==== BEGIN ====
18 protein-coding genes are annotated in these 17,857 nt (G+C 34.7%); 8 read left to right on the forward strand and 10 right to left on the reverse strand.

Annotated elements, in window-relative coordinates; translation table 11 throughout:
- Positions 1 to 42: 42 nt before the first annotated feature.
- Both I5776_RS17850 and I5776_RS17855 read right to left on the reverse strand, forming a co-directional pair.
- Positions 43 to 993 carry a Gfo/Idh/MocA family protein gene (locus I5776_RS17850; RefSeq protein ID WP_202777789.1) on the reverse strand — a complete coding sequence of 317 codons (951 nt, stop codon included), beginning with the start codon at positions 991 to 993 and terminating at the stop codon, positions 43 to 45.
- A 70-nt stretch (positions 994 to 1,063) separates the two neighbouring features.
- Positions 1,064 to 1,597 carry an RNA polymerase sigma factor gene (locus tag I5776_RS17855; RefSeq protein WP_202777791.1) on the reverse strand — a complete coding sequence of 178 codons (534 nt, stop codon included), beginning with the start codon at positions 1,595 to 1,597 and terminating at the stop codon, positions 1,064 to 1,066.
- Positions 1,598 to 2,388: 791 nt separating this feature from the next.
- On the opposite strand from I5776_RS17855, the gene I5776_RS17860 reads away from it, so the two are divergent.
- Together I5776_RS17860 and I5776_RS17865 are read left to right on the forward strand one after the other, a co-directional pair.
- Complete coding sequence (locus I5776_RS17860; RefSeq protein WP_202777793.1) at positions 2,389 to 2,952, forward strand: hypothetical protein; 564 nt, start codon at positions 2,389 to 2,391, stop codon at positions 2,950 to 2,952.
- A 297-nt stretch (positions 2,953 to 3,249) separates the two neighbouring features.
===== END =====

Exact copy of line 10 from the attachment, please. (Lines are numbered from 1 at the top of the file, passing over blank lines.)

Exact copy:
- Together I5776_RS17860 and I5776_RS17865 are read left to right on the forward strand one after the other, a co-directional pair.